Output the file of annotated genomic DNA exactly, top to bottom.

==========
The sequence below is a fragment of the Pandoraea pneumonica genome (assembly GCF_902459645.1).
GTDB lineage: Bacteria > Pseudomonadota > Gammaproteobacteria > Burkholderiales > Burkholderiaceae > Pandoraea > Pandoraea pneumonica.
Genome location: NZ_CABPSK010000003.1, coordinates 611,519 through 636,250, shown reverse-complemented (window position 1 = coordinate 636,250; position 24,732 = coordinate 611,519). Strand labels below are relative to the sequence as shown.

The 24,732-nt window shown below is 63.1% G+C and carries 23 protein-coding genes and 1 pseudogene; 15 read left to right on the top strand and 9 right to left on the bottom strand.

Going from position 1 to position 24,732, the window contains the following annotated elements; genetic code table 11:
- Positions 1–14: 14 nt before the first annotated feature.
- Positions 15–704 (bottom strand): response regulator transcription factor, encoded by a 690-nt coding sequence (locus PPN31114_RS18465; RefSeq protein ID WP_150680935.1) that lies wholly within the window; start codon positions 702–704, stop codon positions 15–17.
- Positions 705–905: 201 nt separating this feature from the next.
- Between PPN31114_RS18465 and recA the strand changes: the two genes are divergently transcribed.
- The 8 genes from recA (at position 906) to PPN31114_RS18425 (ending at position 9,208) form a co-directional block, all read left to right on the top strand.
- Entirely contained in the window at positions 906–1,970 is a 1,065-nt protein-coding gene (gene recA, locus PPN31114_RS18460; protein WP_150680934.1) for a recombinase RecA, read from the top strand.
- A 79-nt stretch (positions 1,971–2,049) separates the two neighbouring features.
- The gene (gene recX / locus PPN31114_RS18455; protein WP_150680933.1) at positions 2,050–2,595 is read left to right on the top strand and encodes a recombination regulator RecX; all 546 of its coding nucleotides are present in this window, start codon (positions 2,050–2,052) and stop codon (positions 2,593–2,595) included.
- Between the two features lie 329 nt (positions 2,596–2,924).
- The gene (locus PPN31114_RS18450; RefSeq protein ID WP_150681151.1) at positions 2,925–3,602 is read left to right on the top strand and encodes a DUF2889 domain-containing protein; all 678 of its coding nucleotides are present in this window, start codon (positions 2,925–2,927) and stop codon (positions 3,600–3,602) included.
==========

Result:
The sequence below is a fragment of the Pandoraea pneumonica genome (assembly GCF_902459645.1).
GTDB lineage: Bacteria > Pseudomonadota > Gammaproteobacteria > Burkholderiales > Burkholderiaceae > Pandoraea > Pandoraea pneumonica.
Genome location: NZ_CABPSK010000003.1, coordinates 611,519 through 636,250, shown reverse-complemented (window position 1 = coordinate 636,250; position 24,732 = coordinate 611,519). Strand labels below are relative to the sequence as shown.

The 24,732-nt window shown below is 63.1% G+C and carries 23 protein-coding genes and 1 pseudogene; 15 read left to right on the top strand and 9 right to left on the bottom strand.

Going from position 1 to position 24,732, the window contains the following annotated elements; genetic code table 11:
- Positions 1–14: 14 nt before the first annotated feature.
- Positions 15–704 (bottom strand): response regulator transcription factor, encoded by a 690-nt coding sequence (locus PPN31114_RS18465; RefSeq protein ID WP_150680935.1) that lies wholly within the window; start codon positions 702–704, stop codon positions 15–17.
- Positions 705–905: 201 nt separating this feature from the next.
- Between PPN31114_RS18465 and recA the strand changes: the two genes are divergently transcribed.
- The 8 genes from recA (at position 906) to PPN31114_RS18425 (ending at position 9,208) form a co-directional block, all read left to right on the top strand.
- Entirely contained in the window at positions 906–1,970 is a 1,065-nt protein-coding gene (gene recA, locus PPN31114_RS18460; protein WP_150680934.1) for a recombinase RecA, read from the top strand.
- A 79-nt stretch (positions 1,971–2,049) separates the two neighbouring features.
- The gene (gene recX / locus PPN31114_RS18455; protein WP_150680933.1) at positions 2,050–2,595 is read left to right on the top strand and encodes a recombination regulator RecX; all 546 of its coding nucleotides are present in this window, start codon (positions 2,050–2,052) and stop codon (positions 2,593–2,595) included.
- Between the two features lie 329 nt (positions 2,596–2,924).
- The gene (locus PPN31114_RS18450; RefSeq protein ID WP_150681151.1) at positions 2,925–3,602 is read left to right on the top strand and encodes a DUF2889 domain-containing protein; all 678 of its coding nucleotides are present in this window, start codon (positions 2,925–2,927) and stop codon (positions 3,600–3,602) included.